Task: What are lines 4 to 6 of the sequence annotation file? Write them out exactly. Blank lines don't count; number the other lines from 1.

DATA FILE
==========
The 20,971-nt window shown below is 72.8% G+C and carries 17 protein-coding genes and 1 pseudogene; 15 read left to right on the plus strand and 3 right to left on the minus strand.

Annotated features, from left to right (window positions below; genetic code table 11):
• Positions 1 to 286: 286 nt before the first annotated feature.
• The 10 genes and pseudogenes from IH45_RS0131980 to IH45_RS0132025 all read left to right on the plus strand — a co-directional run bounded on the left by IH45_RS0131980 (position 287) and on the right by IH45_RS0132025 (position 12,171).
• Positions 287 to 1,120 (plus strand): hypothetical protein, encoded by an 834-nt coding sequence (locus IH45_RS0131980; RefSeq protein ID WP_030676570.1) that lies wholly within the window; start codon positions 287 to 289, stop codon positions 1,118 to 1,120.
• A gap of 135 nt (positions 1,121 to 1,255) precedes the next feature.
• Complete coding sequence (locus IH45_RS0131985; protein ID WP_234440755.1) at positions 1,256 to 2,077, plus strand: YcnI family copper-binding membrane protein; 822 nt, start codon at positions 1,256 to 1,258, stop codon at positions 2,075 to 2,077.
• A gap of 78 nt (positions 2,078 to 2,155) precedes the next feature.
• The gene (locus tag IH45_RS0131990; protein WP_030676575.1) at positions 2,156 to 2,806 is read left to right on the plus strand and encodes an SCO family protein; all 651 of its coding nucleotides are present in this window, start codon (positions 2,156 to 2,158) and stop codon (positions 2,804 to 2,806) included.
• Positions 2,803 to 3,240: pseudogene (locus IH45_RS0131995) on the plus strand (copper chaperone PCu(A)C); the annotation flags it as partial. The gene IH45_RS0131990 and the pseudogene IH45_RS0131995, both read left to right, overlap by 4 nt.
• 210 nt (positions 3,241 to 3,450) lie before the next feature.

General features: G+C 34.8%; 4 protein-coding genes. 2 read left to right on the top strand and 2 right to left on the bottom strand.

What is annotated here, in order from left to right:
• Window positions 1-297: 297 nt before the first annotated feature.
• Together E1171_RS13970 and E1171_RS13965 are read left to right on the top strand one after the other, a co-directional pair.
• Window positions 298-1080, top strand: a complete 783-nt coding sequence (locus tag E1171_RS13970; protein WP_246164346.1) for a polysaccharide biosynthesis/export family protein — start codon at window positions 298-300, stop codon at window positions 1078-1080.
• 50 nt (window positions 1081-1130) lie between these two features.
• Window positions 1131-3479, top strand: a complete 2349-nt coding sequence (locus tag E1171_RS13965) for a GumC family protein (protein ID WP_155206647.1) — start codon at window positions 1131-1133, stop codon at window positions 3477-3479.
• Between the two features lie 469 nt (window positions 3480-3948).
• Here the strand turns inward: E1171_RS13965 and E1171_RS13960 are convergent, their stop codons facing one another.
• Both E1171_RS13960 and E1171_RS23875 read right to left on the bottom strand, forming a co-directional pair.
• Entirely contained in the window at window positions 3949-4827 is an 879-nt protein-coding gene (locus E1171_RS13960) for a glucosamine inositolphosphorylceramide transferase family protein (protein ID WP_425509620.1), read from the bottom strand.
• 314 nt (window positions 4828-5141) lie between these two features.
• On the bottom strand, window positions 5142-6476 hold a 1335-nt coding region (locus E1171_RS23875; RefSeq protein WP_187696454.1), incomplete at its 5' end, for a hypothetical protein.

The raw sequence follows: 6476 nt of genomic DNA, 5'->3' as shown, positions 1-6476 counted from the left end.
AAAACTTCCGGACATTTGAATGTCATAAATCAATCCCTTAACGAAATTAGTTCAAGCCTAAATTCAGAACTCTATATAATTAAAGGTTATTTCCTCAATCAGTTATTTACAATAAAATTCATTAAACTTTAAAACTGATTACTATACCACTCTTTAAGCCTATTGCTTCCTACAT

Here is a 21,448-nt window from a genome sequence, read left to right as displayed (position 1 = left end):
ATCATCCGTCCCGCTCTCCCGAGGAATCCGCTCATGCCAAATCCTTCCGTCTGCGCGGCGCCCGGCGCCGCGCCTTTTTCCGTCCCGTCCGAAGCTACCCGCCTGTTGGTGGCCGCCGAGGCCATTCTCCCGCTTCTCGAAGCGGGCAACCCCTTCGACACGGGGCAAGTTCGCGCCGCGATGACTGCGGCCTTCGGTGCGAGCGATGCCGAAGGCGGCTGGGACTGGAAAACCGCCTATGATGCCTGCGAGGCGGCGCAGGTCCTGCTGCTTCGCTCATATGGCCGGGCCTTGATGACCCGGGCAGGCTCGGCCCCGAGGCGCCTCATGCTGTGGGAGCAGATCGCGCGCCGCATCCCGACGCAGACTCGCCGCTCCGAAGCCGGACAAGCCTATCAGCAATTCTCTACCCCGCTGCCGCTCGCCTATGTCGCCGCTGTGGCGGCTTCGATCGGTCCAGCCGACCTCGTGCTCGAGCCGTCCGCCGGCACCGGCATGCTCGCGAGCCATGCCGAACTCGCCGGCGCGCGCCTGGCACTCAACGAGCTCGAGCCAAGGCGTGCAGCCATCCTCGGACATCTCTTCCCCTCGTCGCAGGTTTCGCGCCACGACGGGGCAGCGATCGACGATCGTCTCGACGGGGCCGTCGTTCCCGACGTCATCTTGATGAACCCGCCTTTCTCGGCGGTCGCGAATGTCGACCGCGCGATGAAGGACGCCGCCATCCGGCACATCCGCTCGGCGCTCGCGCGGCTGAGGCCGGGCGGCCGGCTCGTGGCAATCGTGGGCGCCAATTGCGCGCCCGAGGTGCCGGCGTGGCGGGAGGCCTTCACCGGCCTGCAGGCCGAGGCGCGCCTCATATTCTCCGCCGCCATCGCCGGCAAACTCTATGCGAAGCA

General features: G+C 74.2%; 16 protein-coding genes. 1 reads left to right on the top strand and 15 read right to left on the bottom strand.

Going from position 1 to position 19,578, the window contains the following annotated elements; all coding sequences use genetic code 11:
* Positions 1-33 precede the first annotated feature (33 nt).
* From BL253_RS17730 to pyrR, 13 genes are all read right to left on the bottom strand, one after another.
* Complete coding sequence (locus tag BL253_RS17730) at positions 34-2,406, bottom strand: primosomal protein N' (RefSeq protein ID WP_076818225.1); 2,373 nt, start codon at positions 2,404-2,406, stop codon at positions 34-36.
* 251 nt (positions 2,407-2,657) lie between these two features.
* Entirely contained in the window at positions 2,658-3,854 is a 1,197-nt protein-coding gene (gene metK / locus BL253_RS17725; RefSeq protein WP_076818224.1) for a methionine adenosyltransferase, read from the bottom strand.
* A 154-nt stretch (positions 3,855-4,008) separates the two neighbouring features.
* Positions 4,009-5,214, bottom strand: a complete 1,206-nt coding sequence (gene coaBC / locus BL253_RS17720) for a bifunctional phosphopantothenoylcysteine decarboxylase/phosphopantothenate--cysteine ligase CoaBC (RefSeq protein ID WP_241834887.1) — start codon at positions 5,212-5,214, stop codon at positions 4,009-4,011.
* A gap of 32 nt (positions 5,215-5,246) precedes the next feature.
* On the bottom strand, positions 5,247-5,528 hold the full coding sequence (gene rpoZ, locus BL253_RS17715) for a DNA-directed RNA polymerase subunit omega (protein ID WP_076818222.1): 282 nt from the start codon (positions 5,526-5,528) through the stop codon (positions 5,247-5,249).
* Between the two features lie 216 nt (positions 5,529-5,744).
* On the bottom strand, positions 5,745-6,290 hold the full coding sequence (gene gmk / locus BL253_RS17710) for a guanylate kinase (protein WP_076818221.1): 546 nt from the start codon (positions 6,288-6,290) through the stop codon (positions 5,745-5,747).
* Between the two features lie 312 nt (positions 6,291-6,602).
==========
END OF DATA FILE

• The 10 genes and pseudogenes from IH45_RS0131980 to IH45_RS0132025 all read left to right on the plus strand — a co-directional run bounded on the left by IH45_RS0131980 (position 287) and on the right by IH45_RS0132025 (position 12,171).
• Positions 287 to 1,120 (plus strand): hypothetical protein, encoded by an 834-nt coding sequence (locus IH45_RS0131980; RefSeq protein ID WP_030676570.1) that lies wholly within the window; start codon positions 287 to 289, stop codon positions 1,118 to 1,120.
• A gap of 135 nt (positions 1,121 to 1,255) precedes the next feature.